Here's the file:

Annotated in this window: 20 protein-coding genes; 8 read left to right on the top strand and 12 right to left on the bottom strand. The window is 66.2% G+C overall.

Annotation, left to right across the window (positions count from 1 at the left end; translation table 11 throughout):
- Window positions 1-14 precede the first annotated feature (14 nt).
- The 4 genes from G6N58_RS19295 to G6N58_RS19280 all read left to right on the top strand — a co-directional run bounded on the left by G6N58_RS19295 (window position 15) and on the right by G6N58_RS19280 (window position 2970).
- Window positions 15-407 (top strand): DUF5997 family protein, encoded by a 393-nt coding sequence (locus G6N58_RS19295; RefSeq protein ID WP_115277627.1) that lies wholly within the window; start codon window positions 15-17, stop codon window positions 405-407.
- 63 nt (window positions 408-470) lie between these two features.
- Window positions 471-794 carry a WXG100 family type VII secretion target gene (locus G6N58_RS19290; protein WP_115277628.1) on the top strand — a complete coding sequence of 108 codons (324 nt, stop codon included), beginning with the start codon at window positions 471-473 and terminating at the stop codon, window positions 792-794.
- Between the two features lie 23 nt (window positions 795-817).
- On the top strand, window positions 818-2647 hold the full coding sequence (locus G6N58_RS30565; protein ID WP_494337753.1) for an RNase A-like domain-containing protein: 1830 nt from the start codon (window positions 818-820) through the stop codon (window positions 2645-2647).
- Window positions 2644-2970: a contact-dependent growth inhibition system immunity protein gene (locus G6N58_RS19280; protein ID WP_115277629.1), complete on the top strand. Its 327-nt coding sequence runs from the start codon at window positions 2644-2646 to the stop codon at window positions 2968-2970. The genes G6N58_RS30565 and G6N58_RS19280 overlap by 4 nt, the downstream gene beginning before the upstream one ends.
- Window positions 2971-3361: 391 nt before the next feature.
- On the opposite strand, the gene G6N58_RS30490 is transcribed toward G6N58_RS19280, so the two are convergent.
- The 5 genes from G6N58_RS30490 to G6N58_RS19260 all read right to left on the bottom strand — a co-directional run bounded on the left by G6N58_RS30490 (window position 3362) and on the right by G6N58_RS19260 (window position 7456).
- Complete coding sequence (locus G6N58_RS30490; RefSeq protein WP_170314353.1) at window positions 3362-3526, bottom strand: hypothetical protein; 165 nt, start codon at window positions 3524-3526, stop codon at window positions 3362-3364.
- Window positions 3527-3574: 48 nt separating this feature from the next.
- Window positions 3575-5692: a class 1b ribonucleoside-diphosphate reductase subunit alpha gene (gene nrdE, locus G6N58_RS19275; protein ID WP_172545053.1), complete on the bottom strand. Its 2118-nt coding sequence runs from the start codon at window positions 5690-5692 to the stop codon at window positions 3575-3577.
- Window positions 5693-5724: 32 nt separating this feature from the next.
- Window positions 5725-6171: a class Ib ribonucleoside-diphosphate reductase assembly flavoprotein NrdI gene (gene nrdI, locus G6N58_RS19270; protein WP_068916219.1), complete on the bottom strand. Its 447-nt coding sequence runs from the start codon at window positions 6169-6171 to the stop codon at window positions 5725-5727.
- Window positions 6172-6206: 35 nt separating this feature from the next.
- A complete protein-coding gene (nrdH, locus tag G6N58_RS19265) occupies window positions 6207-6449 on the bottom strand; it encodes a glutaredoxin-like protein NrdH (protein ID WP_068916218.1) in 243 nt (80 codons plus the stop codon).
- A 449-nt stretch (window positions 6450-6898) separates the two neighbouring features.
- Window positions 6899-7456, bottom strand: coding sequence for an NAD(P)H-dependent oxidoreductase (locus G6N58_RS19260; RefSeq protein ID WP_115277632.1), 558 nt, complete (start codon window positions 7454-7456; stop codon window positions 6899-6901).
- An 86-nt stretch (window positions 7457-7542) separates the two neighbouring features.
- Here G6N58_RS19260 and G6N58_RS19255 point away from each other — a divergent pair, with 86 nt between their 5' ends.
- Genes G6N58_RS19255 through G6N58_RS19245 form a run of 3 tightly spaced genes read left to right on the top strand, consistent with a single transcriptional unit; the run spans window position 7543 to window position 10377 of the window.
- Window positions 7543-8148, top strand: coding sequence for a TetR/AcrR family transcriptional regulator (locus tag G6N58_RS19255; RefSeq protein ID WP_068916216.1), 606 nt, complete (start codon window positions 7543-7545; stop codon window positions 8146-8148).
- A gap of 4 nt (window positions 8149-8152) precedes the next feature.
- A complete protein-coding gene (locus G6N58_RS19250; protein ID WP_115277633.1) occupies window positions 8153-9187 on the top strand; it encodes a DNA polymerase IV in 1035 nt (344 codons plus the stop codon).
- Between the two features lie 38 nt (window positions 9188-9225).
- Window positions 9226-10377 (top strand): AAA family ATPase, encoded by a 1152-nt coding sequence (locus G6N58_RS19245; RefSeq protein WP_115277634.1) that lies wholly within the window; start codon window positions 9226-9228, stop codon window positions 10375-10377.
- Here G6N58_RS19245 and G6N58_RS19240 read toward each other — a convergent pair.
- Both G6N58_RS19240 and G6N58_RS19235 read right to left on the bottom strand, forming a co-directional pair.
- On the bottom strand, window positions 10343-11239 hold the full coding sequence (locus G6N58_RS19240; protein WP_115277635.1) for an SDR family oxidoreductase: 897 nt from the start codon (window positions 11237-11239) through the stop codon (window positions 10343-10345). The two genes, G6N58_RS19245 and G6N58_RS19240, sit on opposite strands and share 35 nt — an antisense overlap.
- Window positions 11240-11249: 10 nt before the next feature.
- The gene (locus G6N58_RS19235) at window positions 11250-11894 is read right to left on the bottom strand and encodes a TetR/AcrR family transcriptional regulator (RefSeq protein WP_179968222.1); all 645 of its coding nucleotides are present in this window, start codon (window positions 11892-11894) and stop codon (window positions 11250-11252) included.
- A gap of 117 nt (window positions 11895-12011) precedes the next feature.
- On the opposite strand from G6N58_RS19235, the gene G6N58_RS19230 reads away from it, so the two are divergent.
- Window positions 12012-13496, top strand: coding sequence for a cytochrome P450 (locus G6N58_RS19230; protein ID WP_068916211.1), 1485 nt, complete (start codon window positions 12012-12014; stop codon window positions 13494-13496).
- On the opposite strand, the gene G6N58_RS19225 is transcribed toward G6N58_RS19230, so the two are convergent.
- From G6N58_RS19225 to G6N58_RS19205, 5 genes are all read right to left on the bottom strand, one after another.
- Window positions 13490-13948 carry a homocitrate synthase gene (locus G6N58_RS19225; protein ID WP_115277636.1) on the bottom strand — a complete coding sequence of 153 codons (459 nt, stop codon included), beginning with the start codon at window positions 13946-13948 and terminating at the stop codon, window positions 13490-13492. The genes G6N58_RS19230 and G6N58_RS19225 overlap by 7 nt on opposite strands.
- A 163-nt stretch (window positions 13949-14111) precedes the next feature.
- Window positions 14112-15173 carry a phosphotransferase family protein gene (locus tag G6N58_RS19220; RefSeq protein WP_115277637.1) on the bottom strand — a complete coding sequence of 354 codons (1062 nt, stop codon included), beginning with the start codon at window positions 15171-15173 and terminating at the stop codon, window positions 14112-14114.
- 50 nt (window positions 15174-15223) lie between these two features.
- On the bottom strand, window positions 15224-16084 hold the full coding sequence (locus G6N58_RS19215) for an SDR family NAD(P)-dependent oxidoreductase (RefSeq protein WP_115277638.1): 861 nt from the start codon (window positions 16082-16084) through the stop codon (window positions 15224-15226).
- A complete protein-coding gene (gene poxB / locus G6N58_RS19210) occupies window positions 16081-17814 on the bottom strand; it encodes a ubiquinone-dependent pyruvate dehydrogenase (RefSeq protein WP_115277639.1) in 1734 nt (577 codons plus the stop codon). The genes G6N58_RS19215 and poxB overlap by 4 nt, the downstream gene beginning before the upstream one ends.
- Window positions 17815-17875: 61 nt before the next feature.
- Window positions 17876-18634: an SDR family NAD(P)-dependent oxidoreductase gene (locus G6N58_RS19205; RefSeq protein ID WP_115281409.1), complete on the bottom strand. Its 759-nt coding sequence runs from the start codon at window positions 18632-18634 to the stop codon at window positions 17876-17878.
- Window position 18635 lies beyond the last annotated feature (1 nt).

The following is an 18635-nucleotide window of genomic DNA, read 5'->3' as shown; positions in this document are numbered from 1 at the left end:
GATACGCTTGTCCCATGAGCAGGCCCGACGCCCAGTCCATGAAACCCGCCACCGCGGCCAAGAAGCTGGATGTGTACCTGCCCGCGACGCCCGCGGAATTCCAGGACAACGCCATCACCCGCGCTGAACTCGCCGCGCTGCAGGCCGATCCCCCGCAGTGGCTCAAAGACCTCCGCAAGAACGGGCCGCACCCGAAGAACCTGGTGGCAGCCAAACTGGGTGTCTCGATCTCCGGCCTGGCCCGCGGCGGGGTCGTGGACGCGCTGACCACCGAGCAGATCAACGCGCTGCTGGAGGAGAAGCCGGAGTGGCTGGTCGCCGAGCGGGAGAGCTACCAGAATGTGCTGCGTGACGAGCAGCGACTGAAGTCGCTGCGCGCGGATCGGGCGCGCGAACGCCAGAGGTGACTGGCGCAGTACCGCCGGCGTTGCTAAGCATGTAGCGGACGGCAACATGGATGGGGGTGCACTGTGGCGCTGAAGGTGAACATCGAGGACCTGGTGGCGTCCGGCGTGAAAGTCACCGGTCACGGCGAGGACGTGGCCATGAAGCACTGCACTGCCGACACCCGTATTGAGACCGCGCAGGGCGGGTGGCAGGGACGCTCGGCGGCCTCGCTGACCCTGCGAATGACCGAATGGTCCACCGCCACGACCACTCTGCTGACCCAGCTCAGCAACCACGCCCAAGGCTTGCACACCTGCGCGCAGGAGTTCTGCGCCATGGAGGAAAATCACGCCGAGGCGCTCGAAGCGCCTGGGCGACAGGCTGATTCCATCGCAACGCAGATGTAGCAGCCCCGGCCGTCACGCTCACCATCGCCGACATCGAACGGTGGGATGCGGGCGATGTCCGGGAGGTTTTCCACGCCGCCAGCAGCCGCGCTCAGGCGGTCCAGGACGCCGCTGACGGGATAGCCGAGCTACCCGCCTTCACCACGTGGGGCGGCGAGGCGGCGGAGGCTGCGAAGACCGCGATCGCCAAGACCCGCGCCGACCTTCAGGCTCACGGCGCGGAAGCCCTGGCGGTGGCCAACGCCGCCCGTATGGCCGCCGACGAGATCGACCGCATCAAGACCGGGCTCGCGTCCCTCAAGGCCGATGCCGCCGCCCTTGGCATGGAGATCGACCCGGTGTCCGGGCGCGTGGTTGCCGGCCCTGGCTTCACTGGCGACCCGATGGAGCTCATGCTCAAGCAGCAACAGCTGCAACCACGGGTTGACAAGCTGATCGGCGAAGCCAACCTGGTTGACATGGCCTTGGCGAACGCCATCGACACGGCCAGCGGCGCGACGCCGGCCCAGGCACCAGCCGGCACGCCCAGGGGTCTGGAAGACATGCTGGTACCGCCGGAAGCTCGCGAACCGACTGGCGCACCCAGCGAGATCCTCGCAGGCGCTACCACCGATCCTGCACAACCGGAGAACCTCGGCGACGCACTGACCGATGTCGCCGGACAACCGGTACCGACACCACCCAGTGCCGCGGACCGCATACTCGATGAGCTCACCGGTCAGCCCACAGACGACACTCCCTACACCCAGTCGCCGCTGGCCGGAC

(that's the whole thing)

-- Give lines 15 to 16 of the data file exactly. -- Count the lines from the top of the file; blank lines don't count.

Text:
- Window positions 3527-3574: 48 nt separating this feature from the next.
- Window positions 3575-5692: a class 1b ribonucleoside-diphosphate reductase subunit alpha gene (gene nrdE, locus G6N58_RS19275; protein ID WP_172545053.1), complete on the bottom strand. Its 2118-nt coding sequence runs from the start codon at window positions 5690-5692 to the stop codon at window positions 3575-3577.